For the film, he recalled that Lean asked him to “do something extremely difficult for an actor. ‘I want you to do nothing. Not to emote, not to have a reaction,'” the director said.
Lean realized that it would be difficult to show onscreen that a man is a poet. “We can’t have him reciting poetry,” Sharif said. “So we decided the whole film would be seen through [Zhivago’s] eyes. We can show beauty, the leaves on a tree in autumn, flowers in the wind … “
The 3-hour, 17-minute film, which was shot mostly in Spain over 13 months, was a huge box-office hit. Adjusted for inflation, it is the eighth-highest-grossing movie in domestic history (it raked in $111.7 million originally, $1.03 billion in today’s dollars, according to Box Office Mojo).
Sharif also played the title character in Genghis Khan (1965) and portrayed Che Guevara in Che! (1969).
His other notable early films include The Fall of the Roman Empire (1964), Behold a Pale Horse (1964), Marco the Magnificent (1965), The Yellow Rolls-Royce (1964), The Night of the Generals (1967), Mayerling (1968), Mackenna’s Gold (1969), The Appointment (1969), The Horsemen (1971) and The Tamarind Seed (1974).
His career waned at the end of the 1960s.
“This cultural revolution happened with the youth movement, and the major studios ceased to have the same influence,” he said in a 1995 interview with The New York Times. “There was a rise of young, talented directors, but they were making films about their own societies. There was no more room for a foreigner, so suddenly there were no more parts.”
Sharif came back with Monsieur Ibrahim and the Flowers of the Koran (2003), a French film about a Muslim shopkeeper who befriends a Jewish boy. For that, he won the audience award for best actor at the Venice Film Festival.
In 2004, he played a breeder of the world’s finest stallions in the Disney film Hidalgo, which revolved around a 3,000-mile trans-Arabian horse race.
Later this year, Sharif can be seen in the educational short film 1001 Inventions and the World of Ibn Al-Haytham. His character helps his granddaughter with a challenging homework assignment about Ibn Al-Haytham, the 11th century Arab scientist who made significant contributions to the principles of optics and visual perception.
Said producer and director Ahmed Salim in a statement: “Sharif came out of retirement specifically to do this film as he strongly believed it would help educate children all over the world about the origins of the scientific method, light science and the camera obscura.”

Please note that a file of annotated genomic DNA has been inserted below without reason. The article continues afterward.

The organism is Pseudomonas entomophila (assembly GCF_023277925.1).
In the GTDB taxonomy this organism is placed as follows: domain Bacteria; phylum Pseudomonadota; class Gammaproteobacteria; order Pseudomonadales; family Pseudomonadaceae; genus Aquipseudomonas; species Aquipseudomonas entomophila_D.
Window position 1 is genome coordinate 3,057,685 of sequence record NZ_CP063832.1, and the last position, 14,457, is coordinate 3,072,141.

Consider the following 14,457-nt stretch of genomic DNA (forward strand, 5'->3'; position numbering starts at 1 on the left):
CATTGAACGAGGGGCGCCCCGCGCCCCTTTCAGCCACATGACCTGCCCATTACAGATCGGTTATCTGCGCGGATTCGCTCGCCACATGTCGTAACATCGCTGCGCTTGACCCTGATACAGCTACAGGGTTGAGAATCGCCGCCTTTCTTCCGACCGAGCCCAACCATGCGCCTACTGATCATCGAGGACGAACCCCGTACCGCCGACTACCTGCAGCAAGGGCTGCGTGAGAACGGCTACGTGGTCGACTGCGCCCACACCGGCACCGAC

Sharif’s association with Hollywood, in particular his work with Jews, led him to be castigated by certain factions within his own country. Notably, the Egyptian press campaigned to revoke his citizenship after a Funny Girl publicity photo showing he and Streisand kissing was released to newspapers.
“I told them neither in my professional nor private life do I ask a girl her nationality or religion when I kiss her,” he said in the Times interview.
Said Streisand in a statement: “Omar was my first leading man in the movies. He was handsome, sophisticated and charming. He was a proud Egyptian, and in some people’s eyes, the idea of casting him in Funny Girl was considered controversial. Yet somehow, under the direction of William Wyler, the romantic chemistry between Nicky Arnstein and Fanny Brice transcended stereotypes and prejudice. I feel lucky to have had the opportunity to work with Omar, and I’m profoundly sad to hear of his passing.”
He wrote The Eternal Male, an autobiography that was published in 1977. A blurb from the book reads:
“He is every woman’s ideal lover. He was catapulted to stardom in Lawrence of Arabia and since has enjoyed the fruits of an internationally successful film career. His life has been equally charmed at the gaming tables. He has wooed and won some of the world’s most famous women. When he hit Hollywood it was like Valentino reborn. He is Omar Sharif.”
Survivors include his son son, Tare, who played young Yuri in Doctor Zhivago, and grandson Omar Sharif Jr.
Alex Ritman contributed to this report.
July 10, 12:55 p.m. and 1:35 p.m. Added information about the film 1001 Inventions and the World of Ibn Al-Haytham and a statement from Streisand.